CDC also is monitoring the effectiveness of AstraZeneca’s EVUSHELD, a pre-exposure monoclonal antibody treatment authorized for high-risk patients, against the omicron variant.
FDA Authorizes At-Home Tests Through Accelerated Review Process
FDA authorized two at-home, over-the-counter COVID-19 tests through a new accelerated review process for tests with potential for large-scale manufacturing.
The Department of Health and Human Services (HHS) in October 2021 dedicated $70 million in American Rescue Plan Act funding to the Independent Test Assessment Program (ITAP). Through ITAP, experts from the National Institutes of Health’s (NIH’s) Rapid Acceleration of Diagnostics Technology (RADx) program work with CDC, FDA, and HHS specialists to study over-the-counter tests.
The newly authorized tests include a test manufactured by SD Biosensor and distributed by Roche and a test manufactured by Siemens.
CMS Issues Guidance on Vaccine Mandate Compliance
The Centers for Medicare & Medicaid Services (CMS) on Dec. 28 updated its guidance for compliance with its COVID-19 vaccine mandate for health care workers in the 25 states where the mandate is not enjoined. The agency’s new deadline for Phase 1 of the mandate, which requires partial vaccination, is Jan. 27; the deadline for full vaccination is now Feb. 28.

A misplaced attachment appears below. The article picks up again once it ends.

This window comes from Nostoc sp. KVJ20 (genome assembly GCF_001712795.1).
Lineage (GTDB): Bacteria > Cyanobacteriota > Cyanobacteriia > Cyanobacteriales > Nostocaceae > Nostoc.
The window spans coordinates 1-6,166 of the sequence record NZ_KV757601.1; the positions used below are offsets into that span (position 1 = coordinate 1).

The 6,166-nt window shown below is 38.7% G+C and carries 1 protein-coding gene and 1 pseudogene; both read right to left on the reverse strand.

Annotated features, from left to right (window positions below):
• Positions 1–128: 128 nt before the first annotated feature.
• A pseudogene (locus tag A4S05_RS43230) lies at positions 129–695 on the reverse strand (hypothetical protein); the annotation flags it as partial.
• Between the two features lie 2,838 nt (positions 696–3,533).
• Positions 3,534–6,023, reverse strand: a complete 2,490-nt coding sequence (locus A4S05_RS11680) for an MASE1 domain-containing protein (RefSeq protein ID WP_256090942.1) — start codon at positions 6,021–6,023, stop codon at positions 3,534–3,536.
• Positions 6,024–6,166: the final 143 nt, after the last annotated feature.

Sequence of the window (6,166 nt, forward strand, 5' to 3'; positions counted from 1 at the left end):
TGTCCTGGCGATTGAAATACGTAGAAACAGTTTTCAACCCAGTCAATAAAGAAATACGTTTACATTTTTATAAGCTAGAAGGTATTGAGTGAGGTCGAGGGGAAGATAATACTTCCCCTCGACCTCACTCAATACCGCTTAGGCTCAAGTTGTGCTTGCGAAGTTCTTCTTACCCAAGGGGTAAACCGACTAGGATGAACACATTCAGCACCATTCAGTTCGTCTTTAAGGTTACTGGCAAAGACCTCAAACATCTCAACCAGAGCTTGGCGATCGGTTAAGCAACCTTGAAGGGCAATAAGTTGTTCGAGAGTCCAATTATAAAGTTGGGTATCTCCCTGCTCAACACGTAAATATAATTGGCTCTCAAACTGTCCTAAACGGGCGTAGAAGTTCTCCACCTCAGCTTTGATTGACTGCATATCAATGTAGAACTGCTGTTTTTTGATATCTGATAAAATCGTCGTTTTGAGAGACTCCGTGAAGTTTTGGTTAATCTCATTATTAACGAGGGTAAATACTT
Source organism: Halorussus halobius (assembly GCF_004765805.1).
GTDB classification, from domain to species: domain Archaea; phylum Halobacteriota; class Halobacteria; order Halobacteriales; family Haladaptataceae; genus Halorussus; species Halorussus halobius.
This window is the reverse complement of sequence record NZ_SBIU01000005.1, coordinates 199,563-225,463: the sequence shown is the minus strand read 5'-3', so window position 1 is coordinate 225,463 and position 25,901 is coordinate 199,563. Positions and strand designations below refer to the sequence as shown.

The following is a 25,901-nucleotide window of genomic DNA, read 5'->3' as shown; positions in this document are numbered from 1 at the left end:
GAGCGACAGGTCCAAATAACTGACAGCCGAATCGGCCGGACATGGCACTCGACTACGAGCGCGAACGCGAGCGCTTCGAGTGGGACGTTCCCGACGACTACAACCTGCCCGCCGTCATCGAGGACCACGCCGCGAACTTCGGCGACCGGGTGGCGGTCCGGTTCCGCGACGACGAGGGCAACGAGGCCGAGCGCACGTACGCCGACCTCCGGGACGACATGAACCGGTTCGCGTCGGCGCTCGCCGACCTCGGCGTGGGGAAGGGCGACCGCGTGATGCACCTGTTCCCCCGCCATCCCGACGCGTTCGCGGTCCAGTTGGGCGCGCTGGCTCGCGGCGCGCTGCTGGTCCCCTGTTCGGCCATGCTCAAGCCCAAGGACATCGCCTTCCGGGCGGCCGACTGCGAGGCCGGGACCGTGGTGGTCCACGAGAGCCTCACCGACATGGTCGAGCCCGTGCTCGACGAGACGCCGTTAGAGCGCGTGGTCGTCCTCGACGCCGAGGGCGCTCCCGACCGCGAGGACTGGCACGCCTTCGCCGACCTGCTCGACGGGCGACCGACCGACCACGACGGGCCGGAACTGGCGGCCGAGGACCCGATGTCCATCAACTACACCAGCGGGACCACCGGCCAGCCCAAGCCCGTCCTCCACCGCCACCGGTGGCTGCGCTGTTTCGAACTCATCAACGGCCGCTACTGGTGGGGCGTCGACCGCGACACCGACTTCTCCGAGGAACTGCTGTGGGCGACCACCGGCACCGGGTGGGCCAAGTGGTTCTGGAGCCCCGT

CMS provides general guidance and survey procedures, as well as specific information for hospitals to comply with the vaccination requirements.
In a December 2021 comment letter to CMS, America’s Essential Hospitals requested the agency provide additional time for health care facilities to comply with COVID-19 vaccine requirements.
The U.S. Supreme Court on Jan. 7 will hear oral arguments in the case regarding the mandate’s legality, along with arguments in the case challenging the Occupational Safety and Health Administration’s rule mandating vaccines or weekly testing for companies with 100 or more employees.